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I love words and the fact that when the page is blank...there's nothing there until words are formulated in my brain. Those thoughts...rushing through my viens and out my finger tips, find "life" on the page.
When people and places come to life...that to me is exciting.
MBCgirl =) My finger nails should look nice while I type - Red works!
This is a really slow read. I'm around half-way through and I'm wanting to just move onto something else...but I'll persevere.
Okay, finished it. I don't want to be too harsh but this definately needs a rewrite. The dialogue is very on the nose and your descriptions need to be trimmed down. At times your writing is fine, but generally it reads very slow. Try to avoid using words that end with '...ing'. Keeps everything more active and speeds up the read. To be honest, this script really highlights how much that speeds up the read and keeps it interesting. A technique I use is to avoid using 'is' and 'are'.
The POV's weren't really needed and just confused me really. Especially the last one;
'AARON'S POV: Aaron's eyes-'
Don't know what that's about.
Sorry to be so negative but I just really didn't enjoy this one.
Way to get something up there in time. Job well done.
Yeah, this had some transpercy problems. The picture couldn't form in my head because the way some of the sentences were written. If that makes sense. But I think i get it, cloning right. He was cloning Officer Buck, Sandra girl, and I'm assuming Ian. Is that why he shot the kids or the kids were clones and he knew it. Again the cuts and what not through my perception.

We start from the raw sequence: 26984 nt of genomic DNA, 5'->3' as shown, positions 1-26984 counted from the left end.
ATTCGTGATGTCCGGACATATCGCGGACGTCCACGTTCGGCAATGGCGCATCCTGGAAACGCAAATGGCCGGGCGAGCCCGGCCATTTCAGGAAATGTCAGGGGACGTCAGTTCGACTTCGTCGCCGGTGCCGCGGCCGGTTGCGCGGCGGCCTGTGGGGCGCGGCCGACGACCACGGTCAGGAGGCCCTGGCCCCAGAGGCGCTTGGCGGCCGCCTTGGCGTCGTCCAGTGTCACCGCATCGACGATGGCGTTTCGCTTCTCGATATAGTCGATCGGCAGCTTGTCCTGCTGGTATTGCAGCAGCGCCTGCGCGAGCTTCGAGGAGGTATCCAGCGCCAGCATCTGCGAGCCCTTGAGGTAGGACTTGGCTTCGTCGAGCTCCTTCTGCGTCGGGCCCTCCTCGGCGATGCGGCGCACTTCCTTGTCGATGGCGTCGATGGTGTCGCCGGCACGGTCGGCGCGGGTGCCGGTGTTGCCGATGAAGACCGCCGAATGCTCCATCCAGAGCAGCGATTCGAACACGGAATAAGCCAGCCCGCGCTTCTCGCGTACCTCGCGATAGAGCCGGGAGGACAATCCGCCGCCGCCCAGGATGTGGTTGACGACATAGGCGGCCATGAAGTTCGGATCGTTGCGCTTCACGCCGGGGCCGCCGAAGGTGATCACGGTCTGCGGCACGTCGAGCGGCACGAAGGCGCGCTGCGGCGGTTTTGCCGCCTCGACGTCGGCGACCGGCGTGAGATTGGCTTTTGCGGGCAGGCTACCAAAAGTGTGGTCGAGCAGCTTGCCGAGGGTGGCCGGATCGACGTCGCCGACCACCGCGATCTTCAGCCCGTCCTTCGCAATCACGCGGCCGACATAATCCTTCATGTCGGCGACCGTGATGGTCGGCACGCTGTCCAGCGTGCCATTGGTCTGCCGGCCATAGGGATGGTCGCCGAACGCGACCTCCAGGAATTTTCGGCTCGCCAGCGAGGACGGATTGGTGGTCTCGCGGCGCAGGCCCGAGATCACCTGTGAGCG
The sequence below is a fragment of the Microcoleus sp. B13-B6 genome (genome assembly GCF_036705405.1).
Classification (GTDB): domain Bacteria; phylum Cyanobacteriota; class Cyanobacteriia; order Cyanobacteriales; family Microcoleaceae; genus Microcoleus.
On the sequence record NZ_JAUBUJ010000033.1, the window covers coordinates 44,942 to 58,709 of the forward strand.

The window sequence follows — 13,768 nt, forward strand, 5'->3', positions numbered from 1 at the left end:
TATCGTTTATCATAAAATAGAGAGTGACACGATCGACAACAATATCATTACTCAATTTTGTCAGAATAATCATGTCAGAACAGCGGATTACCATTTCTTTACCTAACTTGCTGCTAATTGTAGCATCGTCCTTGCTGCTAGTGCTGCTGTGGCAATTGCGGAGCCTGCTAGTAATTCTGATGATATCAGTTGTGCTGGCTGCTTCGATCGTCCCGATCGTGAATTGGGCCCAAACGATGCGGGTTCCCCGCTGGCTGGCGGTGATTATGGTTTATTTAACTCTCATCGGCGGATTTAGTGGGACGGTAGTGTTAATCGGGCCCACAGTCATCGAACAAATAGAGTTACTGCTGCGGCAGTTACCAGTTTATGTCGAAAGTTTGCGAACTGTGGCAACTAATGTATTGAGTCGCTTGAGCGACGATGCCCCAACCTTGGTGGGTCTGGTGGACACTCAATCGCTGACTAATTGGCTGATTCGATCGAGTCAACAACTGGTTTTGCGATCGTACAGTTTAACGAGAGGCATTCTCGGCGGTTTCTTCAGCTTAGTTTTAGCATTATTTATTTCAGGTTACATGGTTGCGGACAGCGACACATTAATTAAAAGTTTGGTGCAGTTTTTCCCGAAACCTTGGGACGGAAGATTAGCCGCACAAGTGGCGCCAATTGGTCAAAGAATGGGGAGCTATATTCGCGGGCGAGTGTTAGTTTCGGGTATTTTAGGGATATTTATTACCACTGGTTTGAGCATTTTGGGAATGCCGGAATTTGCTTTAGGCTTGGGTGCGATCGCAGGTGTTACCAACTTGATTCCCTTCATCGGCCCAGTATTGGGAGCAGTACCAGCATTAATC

Commodus: But the Emperor Claudius knew that they were up to something. He knew they were busy little bees. And one night he sat down with one of them and he looked at her and he said, "Tell me what you have been doing, busy little bee..."
I'm thinking that I might know who wrote this, but we'll see.
I think you did a good job with trying to work with the hoax part of the challenge, but I don't see this as really encompassing youth from 7 to 17. To me it was going more towards a teen slasher kind of idea.
Here are some of my notes:
Re: The Super
I thought it should be more specific. October 30th, but when? 3000 CE? It might be set in the future so be precise.
When Aaron was talking about the wallet, I couldn't help thinking the dialogue reminded me of a detective and that this was the beginning of one of those CSI type of shows. I think you might have a bit of a gift for that type of show because I really did feel that coming through there, but of course, not quite right maybe for a 14 year old, but I liked it.
What I was thinking in the beginning is: Who are Aaron and Nick anyways? What makes them special? What do they want? I felt more like they were just props in the stereotypical "somethin's goin' on in them there hills" flick. So maybe if you could try and make them have a reason to NOT want to bring back the dead person they found. Like maybe it was a friend that they had a big fight with earlier and a bunch of people saw it and they became afraid that people would think that they did it or something.
Just try and make it so that it sounds reasonable. Right now however, I'm wondering: Why didn't they tell someone right away that they found a dead body. Actually, when Aaron was talking with his dad, Ian, that's what I was asking myself. Why doesn't he tell him?